Who’d be a foreign-listed Chinese firm right now? Assailed on all sides by short-sellers, regulators and politicians during recent months, Chinese companies had no respite this week. Their week began with demands from Singaporean investor groups for tougher rules for foreign-listed companies, with the aim of chasing down and prosecuting fraudulent Chinese firms. On Tuesday, rating agency Moody’s raised a financial red flag over its current piñata of choice, Sino-Forest. The agency also raised concerns over West China Cement, thereby adding it to the ever-growing list of potential piñatas. John Tsang, Hong Kong’s Financial Secretary, joined in the fun during his trip to Canada on Wednesday, calling for a fresh investigation into Sino-Forest and greater transparency from the company. Given Moody’s assessment the day before, and that almost anybody who cared to know about the firm’s more dubious dealings already knew, Tsang really kicked the proverbial downed man.
China’s internal affairs are also facing more scrutiny. Concerns over ballooning debt and falling liquidity – especially at the local level – have forced Chinese officials to prepare stress tests for its fragmented brokerage industry – even though Citic Securities, the country’s largest brokerage, reported that profits increased 13.1% in the first half of 2011.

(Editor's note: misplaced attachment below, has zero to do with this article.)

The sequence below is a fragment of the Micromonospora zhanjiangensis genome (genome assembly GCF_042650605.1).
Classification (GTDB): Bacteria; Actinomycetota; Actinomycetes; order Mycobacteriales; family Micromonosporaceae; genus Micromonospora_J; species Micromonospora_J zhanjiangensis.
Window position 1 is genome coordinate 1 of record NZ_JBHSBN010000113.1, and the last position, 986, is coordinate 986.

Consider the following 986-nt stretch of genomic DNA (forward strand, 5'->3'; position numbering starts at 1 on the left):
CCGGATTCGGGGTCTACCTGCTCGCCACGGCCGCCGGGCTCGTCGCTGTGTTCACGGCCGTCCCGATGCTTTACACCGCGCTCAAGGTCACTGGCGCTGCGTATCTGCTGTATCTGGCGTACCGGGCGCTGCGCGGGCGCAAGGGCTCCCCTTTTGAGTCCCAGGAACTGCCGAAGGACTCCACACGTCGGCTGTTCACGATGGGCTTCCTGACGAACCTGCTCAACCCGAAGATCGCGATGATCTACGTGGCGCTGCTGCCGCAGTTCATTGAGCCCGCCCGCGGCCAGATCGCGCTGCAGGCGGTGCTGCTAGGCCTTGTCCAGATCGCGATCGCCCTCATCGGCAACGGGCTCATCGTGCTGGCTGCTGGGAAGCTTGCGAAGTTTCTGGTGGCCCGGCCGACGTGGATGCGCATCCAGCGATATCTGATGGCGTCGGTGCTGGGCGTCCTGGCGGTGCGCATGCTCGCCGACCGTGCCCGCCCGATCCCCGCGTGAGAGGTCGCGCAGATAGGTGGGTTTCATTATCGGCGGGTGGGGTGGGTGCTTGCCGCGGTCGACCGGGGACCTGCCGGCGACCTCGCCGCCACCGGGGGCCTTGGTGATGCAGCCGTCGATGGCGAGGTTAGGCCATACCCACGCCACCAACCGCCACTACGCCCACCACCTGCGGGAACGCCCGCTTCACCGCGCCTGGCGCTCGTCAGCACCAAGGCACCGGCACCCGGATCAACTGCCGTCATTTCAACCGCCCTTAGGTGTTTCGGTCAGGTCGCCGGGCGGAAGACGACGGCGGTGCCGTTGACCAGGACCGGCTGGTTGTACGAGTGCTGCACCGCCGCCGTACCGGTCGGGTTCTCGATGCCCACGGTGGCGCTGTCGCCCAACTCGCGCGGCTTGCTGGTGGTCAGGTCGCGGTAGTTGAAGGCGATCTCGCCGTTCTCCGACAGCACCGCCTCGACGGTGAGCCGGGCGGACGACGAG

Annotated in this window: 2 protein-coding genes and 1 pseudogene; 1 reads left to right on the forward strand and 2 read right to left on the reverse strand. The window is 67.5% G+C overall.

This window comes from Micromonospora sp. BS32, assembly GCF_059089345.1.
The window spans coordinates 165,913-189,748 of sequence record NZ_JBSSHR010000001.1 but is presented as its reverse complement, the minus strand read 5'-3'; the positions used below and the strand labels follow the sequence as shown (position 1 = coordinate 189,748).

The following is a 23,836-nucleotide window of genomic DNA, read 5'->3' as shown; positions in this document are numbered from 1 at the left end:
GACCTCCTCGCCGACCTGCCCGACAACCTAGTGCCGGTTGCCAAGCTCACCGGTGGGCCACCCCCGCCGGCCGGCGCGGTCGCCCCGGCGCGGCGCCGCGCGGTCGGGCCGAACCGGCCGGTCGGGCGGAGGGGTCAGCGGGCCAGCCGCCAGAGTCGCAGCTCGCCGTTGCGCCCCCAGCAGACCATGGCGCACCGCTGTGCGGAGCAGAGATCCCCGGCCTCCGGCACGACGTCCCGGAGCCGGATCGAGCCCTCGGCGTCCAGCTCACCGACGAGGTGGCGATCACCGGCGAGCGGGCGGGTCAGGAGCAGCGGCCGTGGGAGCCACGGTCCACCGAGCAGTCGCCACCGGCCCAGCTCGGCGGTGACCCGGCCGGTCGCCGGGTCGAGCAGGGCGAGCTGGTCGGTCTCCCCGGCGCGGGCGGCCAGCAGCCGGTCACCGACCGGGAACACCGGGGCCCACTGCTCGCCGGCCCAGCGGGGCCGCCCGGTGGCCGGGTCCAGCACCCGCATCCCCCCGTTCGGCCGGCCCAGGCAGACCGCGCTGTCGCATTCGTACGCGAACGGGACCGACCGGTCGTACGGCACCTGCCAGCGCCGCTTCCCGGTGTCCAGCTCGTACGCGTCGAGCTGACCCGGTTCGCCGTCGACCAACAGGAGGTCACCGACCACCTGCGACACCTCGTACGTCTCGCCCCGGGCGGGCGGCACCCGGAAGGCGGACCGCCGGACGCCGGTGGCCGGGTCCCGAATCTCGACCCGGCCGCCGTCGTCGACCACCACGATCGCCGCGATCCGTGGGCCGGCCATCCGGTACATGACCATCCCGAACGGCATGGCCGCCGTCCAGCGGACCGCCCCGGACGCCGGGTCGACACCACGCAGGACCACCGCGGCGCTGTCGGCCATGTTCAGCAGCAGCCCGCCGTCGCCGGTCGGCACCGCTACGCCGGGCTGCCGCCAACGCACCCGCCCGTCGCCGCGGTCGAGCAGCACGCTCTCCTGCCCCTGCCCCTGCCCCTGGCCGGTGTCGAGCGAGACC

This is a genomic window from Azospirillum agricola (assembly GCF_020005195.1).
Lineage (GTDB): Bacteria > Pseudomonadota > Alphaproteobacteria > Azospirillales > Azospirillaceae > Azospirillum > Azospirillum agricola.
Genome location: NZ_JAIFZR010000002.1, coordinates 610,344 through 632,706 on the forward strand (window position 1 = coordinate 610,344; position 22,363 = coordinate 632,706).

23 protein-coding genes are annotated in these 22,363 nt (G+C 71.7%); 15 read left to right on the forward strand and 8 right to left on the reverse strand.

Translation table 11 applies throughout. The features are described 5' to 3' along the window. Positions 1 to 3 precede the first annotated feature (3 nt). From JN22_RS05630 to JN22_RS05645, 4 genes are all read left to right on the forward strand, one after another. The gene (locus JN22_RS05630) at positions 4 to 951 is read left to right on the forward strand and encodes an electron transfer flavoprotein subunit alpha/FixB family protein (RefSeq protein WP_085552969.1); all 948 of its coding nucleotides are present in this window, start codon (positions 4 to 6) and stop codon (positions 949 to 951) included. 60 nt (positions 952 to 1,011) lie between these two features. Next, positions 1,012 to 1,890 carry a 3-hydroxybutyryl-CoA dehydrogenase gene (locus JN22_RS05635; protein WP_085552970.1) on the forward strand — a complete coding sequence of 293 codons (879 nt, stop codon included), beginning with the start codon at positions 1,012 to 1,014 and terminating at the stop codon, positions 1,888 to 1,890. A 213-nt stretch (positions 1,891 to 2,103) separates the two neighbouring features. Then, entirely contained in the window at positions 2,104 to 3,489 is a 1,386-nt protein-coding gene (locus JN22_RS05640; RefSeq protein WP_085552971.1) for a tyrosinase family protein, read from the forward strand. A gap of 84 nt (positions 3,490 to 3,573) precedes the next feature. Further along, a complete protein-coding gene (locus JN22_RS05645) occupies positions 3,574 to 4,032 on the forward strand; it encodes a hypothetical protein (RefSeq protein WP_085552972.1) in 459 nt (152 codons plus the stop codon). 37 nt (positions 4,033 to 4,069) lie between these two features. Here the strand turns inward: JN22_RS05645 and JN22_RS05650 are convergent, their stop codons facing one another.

Meanwhile, Chairman of the US Joint Chiefs of Staff, Admiral Mike Mullen, moseyed on into town this week, as senior US and Chinese military officials met to discuss issues including tensions in the South China Sea. Sadly, things don’t seem to have gone that well. First the Admiral sparred very publicly with counterpart General Chen Bingde, Chief of the General Staff of the Chinese People’s Liberation Army. Chen upbraided the US for its military exercises with Southeast Asian nations, chiding that it should be “more modest and prudent in words and deeds.” Then on Wednesday, state media revealed that China should begin testing its first aircraft carrier in the near future, undoubtedly adding to Mullen’s comfort. Coming on the back of a report arguing that China’s satellite surveillance capabilities now rival those of the US, this provides plenty of new ammunition for American foreign policy hawks. Finally, even China’s sop to US demands for transparency managed to backfire. Mullen and several US journalists were allowed access to air force and army bases, and Mullen was photographed sitting in the cockpit of one of their advanced SU-27 fighter aircraft. The photo was splashed liberally across domestic media, and the Chinese couldn’t resist taking a swipe at their detractors. “See how open we are?” General Ma Xiaotian, China’s deputy chief of general staff, said afterward. “Next time I go to the US, I want this kind of transparency. I want to be able to get into a plane’s cockpit, instead of just looking at the plane surrounded by red ropes 60 feet away.” As a cunning ruse to get to sit in a US fighter jet, it seems a bit convoluted, but it just might work for him.